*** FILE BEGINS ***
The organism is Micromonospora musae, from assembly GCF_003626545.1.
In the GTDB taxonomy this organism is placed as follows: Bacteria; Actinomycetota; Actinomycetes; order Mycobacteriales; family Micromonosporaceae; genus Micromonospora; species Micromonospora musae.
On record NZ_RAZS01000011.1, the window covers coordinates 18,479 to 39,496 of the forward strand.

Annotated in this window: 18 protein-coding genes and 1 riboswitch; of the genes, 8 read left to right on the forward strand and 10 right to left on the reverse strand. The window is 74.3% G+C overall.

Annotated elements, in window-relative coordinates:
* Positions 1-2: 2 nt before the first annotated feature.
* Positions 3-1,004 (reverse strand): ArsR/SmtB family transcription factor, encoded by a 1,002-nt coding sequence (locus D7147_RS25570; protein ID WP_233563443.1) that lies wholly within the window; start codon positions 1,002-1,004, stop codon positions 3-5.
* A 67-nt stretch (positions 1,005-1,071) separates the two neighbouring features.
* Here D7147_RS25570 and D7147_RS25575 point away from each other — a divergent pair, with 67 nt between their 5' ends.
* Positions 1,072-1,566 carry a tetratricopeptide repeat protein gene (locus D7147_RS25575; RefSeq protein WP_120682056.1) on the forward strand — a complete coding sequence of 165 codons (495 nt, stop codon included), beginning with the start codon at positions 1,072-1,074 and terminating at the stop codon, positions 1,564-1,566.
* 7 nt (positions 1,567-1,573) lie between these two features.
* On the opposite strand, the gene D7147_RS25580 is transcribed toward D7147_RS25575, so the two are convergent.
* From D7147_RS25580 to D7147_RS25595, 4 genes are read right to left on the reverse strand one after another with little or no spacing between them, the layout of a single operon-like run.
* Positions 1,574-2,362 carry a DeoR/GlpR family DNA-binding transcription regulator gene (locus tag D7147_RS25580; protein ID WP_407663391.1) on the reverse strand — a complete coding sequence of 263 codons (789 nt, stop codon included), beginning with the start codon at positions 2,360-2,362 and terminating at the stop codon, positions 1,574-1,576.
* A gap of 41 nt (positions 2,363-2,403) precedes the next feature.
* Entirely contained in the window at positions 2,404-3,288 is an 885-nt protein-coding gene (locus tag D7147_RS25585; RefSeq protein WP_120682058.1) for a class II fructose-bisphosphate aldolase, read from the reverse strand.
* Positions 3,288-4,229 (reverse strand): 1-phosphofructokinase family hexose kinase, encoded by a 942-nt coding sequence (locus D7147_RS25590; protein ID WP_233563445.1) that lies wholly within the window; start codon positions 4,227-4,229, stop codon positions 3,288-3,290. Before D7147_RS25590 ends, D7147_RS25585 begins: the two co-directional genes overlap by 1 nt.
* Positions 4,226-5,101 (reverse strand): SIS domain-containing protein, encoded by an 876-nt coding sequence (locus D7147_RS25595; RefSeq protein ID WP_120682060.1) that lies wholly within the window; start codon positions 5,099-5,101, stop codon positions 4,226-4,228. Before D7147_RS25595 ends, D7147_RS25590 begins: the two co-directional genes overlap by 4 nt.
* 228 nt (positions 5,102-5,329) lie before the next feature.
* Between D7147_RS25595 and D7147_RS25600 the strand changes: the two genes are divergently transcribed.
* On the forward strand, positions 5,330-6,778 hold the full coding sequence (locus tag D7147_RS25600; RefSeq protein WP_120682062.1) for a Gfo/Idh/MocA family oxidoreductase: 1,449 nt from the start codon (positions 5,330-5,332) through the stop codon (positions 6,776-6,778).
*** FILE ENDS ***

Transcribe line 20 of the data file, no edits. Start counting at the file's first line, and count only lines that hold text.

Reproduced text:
* Between D7147_RS25595 and D7147_RS25600 the strand changes: the two genes are divergently transcribed.